8. The State argued that "It’s Important To Proceed With Caution On Same-Sex Marriage."

Judge Shelby ruled: "Rather than protecting or supporting the families of opposite-sex couples, Amendment 3 perpetuates inequality by holding that the families and relationships of same-sex couples are not now, nor ever will be, worthy of recognition. Amendment 3 does not thereby elevate the status of opposite-sex marriage; it merely demeans the dignity of same-sex couples. And while the State cites an interest in protecting traditional marriage, it protects that interest by denying one of the most traditional aspects of marriage to thousands of its citizens: the right to form a family that is strengthened by a partnership based on love, intimacy, and shared responsibilities. The Plaintiffs’ desire to publicly declare their vows of commitment and support to each other is a testament to the strength of marriage in society, not a sign that, by opening its doors to all individuals, it is in danger of collapse."

The Wilson Perplex

This year of 2013 I have fairly wallowed in 20th century history: David McCullough’s massive biography of Truman; Doris Kearns Goodwin’s “No Ordinary Time,” about the Roosevelt’s during WWII; a massive history of WWII titled “Inferno” (by Max Hastings); “The Girls of Atomic City,” about the thousands of American citizens – most of them women – who were recruited to work at the super-secret installation at Oak Ridge, building The Bomb; and now “Wilson” by A. Scott Berg, which I’m pushing to finish before Christmas (when a whole new stack of reading arrives via Santa).

I knew very little about “Tommy” Woodrow Wilson. I knew that he had been born in Staunton, Virginia, in the Shenandoah and was president during World War I. I knew that he was often listed among the eight or 10 best presidents, though I was vague about why. I see him now as one of the unlikeliest men ever to rise to presidency as well as a tragic figure.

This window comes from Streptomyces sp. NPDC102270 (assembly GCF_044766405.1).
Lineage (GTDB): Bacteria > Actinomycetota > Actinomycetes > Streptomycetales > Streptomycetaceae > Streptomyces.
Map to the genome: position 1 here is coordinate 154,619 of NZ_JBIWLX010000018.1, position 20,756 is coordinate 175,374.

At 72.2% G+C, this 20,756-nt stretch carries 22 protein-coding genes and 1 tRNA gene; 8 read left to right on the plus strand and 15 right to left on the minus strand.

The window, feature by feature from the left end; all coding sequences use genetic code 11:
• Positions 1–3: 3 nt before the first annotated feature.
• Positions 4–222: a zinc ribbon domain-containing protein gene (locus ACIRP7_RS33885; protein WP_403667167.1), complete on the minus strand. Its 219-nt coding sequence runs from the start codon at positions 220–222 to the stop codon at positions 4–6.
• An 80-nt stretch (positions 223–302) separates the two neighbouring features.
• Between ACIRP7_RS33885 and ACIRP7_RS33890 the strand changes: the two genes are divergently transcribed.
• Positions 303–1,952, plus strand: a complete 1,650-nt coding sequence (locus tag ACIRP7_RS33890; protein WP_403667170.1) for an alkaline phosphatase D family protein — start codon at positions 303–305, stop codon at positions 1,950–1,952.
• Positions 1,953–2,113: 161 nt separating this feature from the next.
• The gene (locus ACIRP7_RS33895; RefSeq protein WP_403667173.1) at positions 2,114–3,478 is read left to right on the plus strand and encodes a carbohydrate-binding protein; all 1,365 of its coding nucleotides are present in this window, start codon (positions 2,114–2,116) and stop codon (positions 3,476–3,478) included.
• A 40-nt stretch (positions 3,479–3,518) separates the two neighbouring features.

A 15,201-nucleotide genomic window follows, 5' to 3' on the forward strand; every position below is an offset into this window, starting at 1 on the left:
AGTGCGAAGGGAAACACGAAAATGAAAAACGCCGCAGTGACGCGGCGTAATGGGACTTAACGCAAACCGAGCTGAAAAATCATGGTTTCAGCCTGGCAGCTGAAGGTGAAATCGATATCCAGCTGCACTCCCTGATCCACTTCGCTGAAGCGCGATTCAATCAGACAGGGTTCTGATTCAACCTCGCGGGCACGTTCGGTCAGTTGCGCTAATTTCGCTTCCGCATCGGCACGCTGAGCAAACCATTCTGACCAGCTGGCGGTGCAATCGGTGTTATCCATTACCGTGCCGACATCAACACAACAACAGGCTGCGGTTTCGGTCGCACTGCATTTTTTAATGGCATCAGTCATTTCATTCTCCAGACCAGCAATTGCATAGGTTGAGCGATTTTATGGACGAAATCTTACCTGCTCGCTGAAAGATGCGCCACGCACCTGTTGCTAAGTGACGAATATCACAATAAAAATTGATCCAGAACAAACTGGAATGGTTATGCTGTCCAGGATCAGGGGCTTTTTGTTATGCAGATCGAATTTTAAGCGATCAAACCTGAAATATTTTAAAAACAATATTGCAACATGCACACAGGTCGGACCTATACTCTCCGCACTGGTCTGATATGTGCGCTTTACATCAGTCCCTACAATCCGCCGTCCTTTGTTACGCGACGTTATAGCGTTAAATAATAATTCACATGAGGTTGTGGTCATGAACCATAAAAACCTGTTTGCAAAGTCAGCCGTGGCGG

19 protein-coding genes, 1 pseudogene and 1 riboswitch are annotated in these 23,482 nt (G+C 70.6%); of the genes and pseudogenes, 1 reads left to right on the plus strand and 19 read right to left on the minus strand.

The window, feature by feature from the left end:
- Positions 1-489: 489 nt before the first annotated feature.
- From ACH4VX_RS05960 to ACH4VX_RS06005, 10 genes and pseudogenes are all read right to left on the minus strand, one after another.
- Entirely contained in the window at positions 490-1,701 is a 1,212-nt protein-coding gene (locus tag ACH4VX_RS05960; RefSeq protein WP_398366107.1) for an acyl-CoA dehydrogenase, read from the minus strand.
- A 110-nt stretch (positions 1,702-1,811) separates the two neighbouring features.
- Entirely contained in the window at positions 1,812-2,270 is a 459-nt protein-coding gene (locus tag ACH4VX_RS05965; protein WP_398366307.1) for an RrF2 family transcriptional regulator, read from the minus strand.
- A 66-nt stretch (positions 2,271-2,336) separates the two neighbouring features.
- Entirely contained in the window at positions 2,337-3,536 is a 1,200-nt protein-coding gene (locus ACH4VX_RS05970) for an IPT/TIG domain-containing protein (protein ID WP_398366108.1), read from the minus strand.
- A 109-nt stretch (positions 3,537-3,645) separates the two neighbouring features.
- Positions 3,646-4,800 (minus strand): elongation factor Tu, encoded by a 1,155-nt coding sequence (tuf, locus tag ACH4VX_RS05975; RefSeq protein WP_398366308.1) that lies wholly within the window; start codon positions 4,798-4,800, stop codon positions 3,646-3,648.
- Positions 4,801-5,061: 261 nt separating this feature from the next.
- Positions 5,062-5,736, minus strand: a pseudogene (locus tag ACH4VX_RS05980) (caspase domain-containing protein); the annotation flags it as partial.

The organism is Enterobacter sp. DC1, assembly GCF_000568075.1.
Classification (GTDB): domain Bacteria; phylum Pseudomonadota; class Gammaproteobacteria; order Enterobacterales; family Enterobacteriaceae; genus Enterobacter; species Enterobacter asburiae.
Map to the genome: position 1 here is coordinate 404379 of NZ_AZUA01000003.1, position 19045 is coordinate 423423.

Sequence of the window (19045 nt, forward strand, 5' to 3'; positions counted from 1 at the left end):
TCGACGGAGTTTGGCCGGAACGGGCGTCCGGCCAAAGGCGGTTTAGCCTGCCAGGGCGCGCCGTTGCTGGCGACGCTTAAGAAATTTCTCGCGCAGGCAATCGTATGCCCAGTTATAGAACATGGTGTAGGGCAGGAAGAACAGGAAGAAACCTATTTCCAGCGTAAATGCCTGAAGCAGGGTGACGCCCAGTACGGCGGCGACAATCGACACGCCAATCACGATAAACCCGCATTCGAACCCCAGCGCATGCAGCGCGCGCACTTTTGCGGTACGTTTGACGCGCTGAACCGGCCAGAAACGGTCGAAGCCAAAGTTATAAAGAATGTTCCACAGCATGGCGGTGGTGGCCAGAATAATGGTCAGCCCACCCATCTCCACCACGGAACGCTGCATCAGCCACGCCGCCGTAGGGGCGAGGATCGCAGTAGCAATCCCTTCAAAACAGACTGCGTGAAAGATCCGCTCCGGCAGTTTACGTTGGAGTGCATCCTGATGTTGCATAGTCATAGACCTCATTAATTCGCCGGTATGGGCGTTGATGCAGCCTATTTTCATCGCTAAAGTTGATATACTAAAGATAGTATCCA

He was a bookish academic, not a politician, but he nevertheless had a way of reaching ordinary Americans with language. There are no recordings of his speeches, so we can only imagine how this rather priggish son-of-a-preacherman and president of Princeton spoke so that the working class heard and felt his message. He became famous through his oratory, not unlike a junior (and rather priggish) senator from Illinois did in 2004.

He was a Democrat. He happened to be a Democrat and president of that most undemocratic “gentleman’s club,” Princeton University in New Jersey, in 1910, which means he was a member of an “out” party that hadn’t held power in that state in many years and he was increasingly on the outs with the “old boys” at Princeton, who didn’t like their privileges monkeyed with. The corrupt boss of New Jersey Democrats, “Sugar Jim” Smith, suggested that Wilson should run for governor in 1910 because Sugar Jim thought the college professor would be a patsy, easy to control, a willing puppet. Wilson not only won the race for governor – his first-ever political contest – but he became Sugar Jim’s worst nightmare: an upstanding, incorruptible, reformist governor. Two years later, he was elected President of the United States in a landslide, beating both incumbent William Howard Taft and Bull Mooser Teddy Roosevelt.

Has anyone more unlikely ever risen that fast in American politics? Well, I can think of one other: Barack Obama.

Wilson was more of a democratic populist than Barack Obama. Wilson saw clearly the rapacious appetite of corporations as a threat to our republic, and he fought those behemoths more effectively than any president in our history. (Obama, on the other hand, has been a corporate tool, or their chump, and to some of us, it appears that the coup is pretty much complete. Wall Street rules.)

Can’t help noticing, too, the similarities in the national paranoia of 1918 and our own since 2001 – fear of foreigners, a willingness to warp constitutional rights into various forms of domestic spying and “anti-sedition” laws, the rise of a toxic racism. Nothing in our political economy is ever new, just recycled in more concentrated and innovative forms.